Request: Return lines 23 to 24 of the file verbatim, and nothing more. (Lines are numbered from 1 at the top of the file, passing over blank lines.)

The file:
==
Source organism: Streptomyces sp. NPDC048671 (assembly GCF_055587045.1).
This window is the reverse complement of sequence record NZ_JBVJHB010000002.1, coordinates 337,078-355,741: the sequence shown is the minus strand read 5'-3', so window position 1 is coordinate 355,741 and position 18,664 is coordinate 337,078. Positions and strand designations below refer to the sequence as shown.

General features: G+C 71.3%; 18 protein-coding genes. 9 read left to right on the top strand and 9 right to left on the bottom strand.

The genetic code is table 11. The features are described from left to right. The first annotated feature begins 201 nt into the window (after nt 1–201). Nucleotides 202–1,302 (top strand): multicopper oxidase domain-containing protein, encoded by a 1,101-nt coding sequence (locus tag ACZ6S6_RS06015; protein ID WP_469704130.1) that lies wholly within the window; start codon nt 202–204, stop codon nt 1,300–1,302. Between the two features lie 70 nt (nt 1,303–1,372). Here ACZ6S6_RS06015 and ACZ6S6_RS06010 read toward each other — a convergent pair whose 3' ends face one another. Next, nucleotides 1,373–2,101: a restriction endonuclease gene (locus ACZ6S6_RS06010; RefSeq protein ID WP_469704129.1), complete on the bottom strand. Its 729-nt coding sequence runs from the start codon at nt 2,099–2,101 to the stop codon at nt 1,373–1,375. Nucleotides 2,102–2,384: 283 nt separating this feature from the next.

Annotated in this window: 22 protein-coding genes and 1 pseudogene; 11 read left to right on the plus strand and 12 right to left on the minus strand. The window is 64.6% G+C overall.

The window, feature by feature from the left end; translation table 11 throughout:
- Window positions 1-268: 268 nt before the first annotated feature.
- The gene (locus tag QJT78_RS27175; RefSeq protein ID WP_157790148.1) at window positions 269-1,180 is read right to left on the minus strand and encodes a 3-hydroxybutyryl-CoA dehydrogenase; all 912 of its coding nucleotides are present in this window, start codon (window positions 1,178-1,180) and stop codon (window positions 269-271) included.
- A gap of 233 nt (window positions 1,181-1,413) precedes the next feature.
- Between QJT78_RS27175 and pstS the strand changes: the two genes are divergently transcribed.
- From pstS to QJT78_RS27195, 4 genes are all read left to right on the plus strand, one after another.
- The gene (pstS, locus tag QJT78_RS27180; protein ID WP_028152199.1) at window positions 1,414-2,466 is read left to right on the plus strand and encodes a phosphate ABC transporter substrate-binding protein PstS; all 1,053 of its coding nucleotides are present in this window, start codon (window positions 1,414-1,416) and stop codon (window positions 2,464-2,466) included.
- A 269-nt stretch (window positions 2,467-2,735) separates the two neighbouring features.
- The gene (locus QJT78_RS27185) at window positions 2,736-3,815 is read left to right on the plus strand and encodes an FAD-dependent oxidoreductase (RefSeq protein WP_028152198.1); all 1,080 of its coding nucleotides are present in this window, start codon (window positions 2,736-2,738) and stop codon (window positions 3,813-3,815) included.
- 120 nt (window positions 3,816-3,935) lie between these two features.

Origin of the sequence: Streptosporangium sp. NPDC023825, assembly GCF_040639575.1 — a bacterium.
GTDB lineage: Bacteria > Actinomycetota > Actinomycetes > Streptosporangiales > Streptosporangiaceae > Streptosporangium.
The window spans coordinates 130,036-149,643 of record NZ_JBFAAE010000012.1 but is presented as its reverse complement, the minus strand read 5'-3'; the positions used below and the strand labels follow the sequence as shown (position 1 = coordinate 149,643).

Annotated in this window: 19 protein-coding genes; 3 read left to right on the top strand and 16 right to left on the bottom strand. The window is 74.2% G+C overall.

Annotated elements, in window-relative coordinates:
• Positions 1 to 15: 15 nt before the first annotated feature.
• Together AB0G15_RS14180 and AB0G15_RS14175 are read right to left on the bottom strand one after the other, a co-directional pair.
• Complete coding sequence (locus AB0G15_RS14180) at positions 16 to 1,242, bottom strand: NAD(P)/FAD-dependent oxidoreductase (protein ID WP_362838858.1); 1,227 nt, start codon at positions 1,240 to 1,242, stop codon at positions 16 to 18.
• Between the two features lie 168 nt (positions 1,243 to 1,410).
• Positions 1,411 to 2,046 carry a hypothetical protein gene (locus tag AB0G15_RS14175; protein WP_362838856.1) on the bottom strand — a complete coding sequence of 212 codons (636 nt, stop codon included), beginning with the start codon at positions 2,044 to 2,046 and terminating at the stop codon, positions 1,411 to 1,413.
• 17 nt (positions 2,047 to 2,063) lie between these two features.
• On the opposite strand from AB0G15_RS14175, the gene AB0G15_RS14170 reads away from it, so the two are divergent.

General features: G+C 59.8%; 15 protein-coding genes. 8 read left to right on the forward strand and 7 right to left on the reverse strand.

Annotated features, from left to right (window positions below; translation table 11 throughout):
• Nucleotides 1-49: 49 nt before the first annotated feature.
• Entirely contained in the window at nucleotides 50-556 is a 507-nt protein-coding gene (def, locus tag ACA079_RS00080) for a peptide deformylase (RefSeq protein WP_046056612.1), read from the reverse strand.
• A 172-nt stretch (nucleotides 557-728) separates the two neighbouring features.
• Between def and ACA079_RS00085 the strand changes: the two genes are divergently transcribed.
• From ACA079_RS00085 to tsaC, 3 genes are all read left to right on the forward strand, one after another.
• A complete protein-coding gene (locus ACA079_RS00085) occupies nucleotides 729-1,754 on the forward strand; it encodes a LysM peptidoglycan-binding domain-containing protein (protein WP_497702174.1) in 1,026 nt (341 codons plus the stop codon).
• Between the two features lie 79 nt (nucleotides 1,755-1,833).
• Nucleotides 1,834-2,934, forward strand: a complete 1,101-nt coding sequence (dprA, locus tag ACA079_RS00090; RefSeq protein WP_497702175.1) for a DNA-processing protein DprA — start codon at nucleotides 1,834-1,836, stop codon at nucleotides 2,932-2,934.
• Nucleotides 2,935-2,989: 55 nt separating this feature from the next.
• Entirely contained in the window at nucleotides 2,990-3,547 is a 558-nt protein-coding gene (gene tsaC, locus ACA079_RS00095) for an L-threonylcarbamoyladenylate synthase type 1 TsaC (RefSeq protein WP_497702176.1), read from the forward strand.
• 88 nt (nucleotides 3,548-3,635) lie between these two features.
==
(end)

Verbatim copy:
• Complete coding sequence (locus AB0G15_RS14180) at positions 16 to 1,242, bottom strand: NAD(P)/FAD-dependent oxidoreductase (protein ID WP_362838858.1); 1,227 nt, start codon at positions 1,240 to 1,242, stop codon at positions 16 to 18.
• Between the two features lie 168 nt (positions 1,243 to 1,410).